And finally—best of luck to the Islander Water Polo team during the
challenging CIF tournament. I really enjoyed my first year as a Nado H20
Polo dad (Israel played on the Frosh/Soph team), especially talking surf
with fellow polo and surf dads Chris Carroll, Howie Frese and Steve Merrill
during the games this season.

See you in the water.

Serge Dedina is the executive director of WiLDCOAST and has surfed in IB and
Coronado since 1977.

Barrels for Breakfast Take 2

My Imperial Beach Patch surfing column from November 16, 2010.

I.B. does very well on peaky combo wind swells. That’s why the fall is my favorite season in Southern California.

Last Tuesday was a classic IB morning. The South Side finally came alive. There were also peaks from the pier to the Boc’s to be had.

I paddled out in the South Side channel just after 7 a.m. and greeted Todd and Tim Lang. Tim and I were second grade classmates at Berry Elementary. I shared the wedgy rights with Dave Thomas, Billy D., Ben McCue, Dave Parra, Dave Santos, Randy Putland and Zach Plopper among others.

On Wednesday the groms were out in the water at daybreak.

My son Israel said, “Matt Wilson was running into the water yelling, ‘Barrels for breakfast.'”

On that morning, Zach Plopper, Ben McCue and I left Imperial Beach early, crossed the border and surf checked the TJ-Ensenada coast.

We settled on San Miguel for a session with no crowds and 2-4 feet crystal clear waves. Just like Baja Norte is supposed to be.

Thursday morning IB offered up Santa Ana winds and 3-5 feet A-frames up and down the beach.

“The waves were typewriting,” said Billy D.

“I was there at about 6:30 a.m.,” said Alan Jackson. “I saw Terry and Josh on the south side and a few dolphins, but they were out a ways. It was so clear and beautiful that we could see the cross on Mt Soledad.”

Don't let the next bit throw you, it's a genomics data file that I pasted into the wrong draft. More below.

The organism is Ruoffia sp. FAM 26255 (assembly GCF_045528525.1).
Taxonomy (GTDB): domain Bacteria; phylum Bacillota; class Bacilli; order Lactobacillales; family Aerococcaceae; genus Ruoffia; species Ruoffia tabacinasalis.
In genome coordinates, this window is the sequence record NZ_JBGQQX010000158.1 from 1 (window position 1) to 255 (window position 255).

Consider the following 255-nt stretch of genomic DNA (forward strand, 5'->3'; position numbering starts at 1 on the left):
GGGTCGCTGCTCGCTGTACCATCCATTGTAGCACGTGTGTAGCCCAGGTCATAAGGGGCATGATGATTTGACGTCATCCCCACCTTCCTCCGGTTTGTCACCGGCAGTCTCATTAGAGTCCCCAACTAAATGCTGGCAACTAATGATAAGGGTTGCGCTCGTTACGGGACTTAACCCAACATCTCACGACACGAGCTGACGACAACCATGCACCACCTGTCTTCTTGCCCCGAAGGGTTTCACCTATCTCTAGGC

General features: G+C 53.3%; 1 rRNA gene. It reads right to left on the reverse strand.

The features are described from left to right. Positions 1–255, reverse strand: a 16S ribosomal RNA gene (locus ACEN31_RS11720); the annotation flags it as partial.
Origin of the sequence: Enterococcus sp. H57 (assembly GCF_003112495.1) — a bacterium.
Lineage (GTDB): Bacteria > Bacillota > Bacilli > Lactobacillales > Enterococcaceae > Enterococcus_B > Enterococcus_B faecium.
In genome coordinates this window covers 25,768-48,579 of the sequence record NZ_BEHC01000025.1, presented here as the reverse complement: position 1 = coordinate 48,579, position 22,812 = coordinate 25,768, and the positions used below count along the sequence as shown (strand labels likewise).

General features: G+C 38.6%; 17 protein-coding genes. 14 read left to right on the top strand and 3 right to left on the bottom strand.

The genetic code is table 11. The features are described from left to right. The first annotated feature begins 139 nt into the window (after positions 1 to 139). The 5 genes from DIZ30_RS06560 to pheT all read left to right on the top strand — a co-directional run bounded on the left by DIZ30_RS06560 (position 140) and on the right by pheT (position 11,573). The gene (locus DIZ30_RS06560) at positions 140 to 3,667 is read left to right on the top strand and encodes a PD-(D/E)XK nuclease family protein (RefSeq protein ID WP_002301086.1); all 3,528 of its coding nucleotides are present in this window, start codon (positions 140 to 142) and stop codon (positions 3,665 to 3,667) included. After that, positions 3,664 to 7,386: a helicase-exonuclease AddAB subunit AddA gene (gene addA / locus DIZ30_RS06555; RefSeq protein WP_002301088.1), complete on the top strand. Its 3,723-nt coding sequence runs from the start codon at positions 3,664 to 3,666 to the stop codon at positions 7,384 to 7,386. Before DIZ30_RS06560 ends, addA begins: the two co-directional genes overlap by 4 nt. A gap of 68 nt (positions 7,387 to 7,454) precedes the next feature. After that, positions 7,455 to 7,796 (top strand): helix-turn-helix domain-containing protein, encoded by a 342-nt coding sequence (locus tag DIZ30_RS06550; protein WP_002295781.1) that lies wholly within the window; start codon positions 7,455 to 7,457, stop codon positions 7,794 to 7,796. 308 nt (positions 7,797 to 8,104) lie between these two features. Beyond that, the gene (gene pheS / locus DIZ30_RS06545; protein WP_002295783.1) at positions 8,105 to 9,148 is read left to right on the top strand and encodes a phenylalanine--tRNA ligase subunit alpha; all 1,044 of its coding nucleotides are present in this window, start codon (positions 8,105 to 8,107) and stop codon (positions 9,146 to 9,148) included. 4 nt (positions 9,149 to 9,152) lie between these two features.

With good waves come increased crowds at a few select sandbars. According to Andrew Pate, one way to maintain order in the water is to, “Never paddle out and swing into the first wave coming through when there are other surfers in the lineup.”

Early Saturday morning, my groms Israel and Daniel departed for Ventura with surf dad extraordinaire Jason Stutz and his son Jake.

Jason called me later in the day and said, “The boys surfed with Dane Reynolds at Emma Wood. I told them that we could go home. It doesn’t get any better than that.”

Daniel said, “Dane is super cool. He was shredding and almost landed a backflip.”

On Sunday morning I checked the surf at dawn and was surprised to see waves breaking at the Sloughs. Chris Patterson and I surfed the shorebreak alone for a while.

Dave Thomas paddled out later in the morning.

“I got out at the Sloughs in the late morning just as the onshore winds started,” he said.

Dave is looking for someone to caravan to southern Baja with on December 26.

Speaking of the Sloughs, Phillip “Flippy” Hoffman, a North Shore and Sloughs pioneer, passed away on November 10.

“Flippy often came down to IB to surf the Sloughs with Dempsey when my brother Jim and I were just starting out,” said Jeff Knox. “We were very impressed by his ability and his impish humor. He was an absolute classic.”

Dempsey’s grandson and John Holder is in the Peace Corps in the Dominican Republic. He writes, “Been busy travelling around a bit and trying to get things done here on this crazy island. Finally settled into my cottage so I can sit and write and think in peace.”

John will be home for holidays and is looking forward to some southern desert solitude.

A chapter about the Sloughs and its pioneering surfers including Dempsey and Walter and Flippy Hoffman among others are included in my new book, Wild Sea: Eco-Wars and Surf Stories from the Coast of the Californias, that will be out just before Christmas. Look for an IB book launch party in January.

Finally, I end with this quote from Zach Plopper, “Surfing for me means endless fun. There is nothing more fun than surfing.”

See you in the water.